It’s similar in other rural areas, I’d wager…
From The New York Times
While newly licensed doctors flock to New York City, Long Island and Westchester County, where there is already a glut, far fewer choose to practice in the vast upstate region. For instance, during the years the study was conducted, Essex County in the Adirondacks lost 22 percent of its doctors, while there was a 19 percent increase in Nassau County, on Long Island.
And as doctors upstate retire — one-third of the physicians in Binghamton are 55 or older — recruiting replacements is becoming more difficult. “I worry that new physicians may not see certain areas in the state as viable or attractive,” Ms. Moore said.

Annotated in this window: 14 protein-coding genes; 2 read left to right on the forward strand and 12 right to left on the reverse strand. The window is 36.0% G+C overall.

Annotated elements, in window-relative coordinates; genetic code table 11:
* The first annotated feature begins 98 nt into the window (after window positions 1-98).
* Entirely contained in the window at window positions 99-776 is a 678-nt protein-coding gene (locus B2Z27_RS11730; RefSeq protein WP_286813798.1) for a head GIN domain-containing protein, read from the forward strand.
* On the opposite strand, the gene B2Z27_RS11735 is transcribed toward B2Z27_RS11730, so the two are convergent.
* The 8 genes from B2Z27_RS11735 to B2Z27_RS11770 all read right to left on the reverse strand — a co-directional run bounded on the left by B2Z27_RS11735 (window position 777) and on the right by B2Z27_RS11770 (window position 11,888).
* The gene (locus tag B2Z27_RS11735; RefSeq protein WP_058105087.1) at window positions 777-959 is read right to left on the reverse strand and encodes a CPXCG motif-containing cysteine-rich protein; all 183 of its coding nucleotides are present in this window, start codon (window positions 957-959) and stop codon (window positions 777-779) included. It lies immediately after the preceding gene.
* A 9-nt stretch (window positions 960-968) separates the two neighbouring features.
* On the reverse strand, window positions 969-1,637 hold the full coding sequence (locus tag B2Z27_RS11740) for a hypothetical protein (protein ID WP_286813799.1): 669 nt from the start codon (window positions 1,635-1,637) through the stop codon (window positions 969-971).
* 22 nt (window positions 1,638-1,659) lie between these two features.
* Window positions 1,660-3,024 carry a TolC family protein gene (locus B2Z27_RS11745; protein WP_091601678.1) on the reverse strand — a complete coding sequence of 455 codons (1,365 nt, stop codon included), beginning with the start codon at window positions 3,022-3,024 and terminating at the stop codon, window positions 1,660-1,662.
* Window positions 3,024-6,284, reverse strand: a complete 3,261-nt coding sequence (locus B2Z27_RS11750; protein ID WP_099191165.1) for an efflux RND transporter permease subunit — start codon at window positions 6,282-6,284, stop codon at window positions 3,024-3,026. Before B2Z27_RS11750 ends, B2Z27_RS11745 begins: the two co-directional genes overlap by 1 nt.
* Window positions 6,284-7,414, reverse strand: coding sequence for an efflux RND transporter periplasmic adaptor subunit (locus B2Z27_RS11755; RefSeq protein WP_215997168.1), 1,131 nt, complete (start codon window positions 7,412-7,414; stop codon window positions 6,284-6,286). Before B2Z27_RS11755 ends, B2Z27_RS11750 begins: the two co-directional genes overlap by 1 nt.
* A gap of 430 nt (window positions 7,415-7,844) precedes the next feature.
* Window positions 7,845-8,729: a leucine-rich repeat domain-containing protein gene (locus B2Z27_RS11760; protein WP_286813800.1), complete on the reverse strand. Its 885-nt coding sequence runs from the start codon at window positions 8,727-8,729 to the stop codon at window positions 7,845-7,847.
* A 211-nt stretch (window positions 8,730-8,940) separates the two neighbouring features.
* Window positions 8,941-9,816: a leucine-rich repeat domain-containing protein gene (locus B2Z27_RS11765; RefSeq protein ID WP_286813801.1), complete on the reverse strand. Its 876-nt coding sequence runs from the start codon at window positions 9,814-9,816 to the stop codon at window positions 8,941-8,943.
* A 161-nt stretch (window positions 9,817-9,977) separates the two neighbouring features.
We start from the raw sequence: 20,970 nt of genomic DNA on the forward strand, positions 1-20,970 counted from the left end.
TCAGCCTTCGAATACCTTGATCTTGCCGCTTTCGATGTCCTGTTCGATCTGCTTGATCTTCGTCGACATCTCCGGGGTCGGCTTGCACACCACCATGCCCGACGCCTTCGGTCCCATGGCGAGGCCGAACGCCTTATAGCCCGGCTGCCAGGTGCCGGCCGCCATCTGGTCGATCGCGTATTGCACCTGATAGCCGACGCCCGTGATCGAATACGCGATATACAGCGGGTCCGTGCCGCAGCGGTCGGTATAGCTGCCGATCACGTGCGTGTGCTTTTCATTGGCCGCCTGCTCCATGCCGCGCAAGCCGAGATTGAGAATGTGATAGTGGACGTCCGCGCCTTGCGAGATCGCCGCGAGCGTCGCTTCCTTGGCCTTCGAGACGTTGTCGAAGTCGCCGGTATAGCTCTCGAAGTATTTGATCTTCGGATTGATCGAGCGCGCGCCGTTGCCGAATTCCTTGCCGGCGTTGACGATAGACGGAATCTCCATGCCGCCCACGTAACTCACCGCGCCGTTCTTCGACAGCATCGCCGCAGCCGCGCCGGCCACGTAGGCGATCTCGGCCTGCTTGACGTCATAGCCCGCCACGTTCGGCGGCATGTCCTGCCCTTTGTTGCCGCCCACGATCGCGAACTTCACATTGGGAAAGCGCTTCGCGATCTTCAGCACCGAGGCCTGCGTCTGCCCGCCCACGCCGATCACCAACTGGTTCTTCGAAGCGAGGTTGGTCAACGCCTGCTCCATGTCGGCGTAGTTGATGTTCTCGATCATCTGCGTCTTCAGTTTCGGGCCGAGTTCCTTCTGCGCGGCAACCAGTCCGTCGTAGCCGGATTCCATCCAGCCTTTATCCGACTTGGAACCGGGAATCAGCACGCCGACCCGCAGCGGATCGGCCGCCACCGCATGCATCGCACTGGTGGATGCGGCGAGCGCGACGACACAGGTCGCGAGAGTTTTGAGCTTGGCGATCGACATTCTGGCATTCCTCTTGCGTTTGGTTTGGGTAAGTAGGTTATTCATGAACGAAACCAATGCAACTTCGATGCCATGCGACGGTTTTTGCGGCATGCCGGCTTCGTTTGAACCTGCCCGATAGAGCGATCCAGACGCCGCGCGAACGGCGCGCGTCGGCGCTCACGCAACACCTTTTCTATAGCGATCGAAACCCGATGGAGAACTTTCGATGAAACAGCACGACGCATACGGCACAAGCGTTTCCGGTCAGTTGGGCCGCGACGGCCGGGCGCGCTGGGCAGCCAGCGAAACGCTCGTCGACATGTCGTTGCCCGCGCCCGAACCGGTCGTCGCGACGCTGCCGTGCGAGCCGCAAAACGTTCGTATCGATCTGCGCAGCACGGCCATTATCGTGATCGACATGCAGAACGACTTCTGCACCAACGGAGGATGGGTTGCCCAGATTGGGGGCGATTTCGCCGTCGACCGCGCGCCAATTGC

There is little question why, since statistics show a steady exodus of jobs and a decline in prosperity in upstate New York. In the last three decades, the population drain has contributed to New York’s loss of Congressional seats, to 29 today from 39, and state figures show that the number of 20- to 34-year-olds in the region decreased by 22 percent in the 1990s.
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